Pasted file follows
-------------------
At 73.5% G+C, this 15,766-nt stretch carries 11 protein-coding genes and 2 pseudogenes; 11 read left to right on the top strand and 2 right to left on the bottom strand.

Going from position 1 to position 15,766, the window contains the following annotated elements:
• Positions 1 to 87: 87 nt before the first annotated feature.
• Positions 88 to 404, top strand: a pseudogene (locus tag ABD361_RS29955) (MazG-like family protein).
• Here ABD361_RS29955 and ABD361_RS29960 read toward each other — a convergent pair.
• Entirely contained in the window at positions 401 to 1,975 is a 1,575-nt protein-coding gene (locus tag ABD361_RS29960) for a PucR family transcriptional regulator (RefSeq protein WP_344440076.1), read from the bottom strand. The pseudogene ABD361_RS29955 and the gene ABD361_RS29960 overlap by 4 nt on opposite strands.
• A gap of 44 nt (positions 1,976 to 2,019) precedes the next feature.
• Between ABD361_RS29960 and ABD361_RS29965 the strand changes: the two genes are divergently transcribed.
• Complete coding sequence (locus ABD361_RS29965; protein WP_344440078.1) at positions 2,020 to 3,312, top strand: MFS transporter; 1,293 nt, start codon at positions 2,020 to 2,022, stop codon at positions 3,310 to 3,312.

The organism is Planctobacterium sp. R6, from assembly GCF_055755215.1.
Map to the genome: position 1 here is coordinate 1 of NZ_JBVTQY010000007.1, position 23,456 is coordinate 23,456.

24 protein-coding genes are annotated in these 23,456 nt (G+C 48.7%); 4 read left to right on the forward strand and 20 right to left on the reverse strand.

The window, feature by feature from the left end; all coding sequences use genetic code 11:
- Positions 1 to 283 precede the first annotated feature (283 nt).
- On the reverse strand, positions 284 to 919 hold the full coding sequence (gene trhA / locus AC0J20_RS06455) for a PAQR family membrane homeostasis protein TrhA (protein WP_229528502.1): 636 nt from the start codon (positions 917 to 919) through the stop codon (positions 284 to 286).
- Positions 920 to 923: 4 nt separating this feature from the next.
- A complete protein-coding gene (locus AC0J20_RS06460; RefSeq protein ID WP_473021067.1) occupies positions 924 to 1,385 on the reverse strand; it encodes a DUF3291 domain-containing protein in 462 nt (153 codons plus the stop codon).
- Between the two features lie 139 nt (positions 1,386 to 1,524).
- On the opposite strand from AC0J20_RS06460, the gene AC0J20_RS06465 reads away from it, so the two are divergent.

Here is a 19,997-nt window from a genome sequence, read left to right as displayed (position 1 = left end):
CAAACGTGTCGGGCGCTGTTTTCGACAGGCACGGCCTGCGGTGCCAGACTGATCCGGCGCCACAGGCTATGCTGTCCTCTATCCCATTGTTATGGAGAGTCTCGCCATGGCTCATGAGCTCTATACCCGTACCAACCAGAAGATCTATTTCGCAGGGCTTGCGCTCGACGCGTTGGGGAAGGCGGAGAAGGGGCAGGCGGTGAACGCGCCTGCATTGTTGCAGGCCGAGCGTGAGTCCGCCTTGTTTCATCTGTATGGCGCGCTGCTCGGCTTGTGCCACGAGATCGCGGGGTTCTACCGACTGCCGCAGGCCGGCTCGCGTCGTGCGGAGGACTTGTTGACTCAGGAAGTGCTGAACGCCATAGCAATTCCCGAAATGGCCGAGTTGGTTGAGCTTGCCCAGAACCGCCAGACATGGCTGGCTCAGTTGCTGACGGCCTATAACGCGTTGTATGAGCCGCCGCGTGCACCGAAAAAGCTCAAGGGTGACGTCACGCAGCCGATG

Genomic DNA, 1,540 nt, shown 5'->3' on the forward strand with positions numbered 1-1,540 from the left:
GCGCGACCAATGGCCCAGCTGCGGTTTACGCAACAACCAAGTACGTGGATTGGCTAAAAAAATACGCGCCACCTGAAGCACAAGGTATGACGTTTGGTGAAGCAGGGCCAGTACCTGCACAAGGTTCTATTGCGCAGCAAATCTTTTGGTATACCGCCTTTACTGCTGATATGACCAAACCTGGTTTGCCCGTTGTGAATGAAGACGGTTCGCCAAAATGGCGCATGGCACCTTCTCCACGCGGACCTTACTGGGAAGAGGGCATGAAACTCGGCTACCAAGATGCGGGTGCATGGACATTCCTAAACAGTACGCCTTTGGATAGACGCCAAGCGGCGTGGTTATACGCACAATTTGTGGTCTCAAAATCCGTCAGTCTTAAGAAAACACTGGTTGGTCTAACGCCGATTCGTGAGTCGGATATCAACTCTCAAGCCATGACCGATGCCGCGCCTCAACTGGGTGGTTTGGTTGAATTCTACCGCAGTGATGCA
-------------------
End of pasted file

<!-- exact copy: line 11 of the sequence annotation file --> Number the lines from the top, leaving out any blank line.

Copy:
Map to the genome: position 1 here is coordinate 1 of NZ_JBVTQY010000007.1, position 23,456 is coordinate 23,456.